The plantation sector will be the worst affected by Indonesia’s temporary freeze on workers to Malaysia as it is more reliant on Indonesian workers for harvesting activities in the estates — critical for the upcoming peak production months, CGS CIMB said in a note
It said that the delay could lead to palm oil production for 2H22F falling below the level from a year ago. The worker shortage, combined with rising costs (minimum wage and fertilisers) and falling CPO prices, will be negative for 2H22F earnings — posing downside risks to Malaysian planters’ earnings.
Indonesia said on 13 Jul that it has temporarily stopped sending its citizens to work in Malaysia, citing a breach in the worker recruitment deal signed between the two countries on 1 Apr 2022. Indonesia’s Ambassador to Malaysia Hermono said the freeze was imposed after Malaysia’s immigration authorities continued using the Maid Online System (MOS) for recruiting domestic workers, instead of the One Channel System (OCS), as agreed upon under the Memorandum of Understanding (MOU) between both countries on the placement and protection of Indonesian maids.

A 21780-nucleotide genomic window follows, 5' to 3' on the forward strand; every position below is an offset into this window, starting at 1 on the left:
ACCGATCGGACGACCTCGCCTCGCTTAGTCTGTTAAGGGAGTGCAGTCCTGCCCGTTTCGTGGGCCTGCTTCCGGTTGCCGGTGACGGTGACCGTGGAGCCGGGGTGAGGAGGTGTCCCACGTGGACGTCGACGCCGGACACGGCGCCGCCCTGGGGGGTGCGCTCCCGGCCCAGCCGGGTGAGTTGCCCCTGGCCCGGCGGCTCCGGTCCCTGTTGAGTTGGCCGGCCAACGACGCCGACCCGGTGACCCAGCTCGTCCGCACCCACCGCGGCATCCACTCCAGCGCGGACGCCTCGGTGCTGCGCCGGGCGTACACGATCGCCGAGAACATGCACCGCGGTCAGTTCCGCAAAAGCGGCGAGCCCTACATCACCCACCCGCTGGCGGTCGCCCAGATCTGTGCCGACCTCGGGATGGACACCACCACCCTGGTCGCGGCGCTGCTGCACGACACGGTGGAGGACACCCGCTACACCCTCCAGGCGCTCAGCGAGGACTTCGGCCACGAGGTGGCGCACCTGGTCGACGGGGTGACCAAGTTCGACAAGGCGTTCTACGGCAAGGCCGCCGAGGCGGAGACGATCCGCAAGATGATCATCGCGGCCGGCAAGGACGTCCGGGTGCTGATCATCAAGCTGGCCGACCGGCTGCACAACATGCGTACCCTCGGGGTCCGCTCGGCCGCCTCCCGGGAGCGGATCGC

Indonesia opposed the use of MOS — which allowed Indonesian workers to enter the country using a tourist visa before applying for a work permit — due to the risk of forced labour. Malaysian companies have submitted around 20,000 applications for workers, about half of which were for jobs in the plantation and manufacturing sectors, according to Hermono.
The stockbroking firm said that this is negative for the market as the temporary freeze measure by Indonesia will delay the recruitment of foreign workers to Malaysia. This is likely to worsen the acute labour shortages faced by all sectors in Malaysia and delay the recovery of their operations to pre-pandemic levels.
It was reported that Malaysia currently lacks at least 1.2m workers in the manufacturing (627,000), plantation (120,000) and construction (550,000) industries.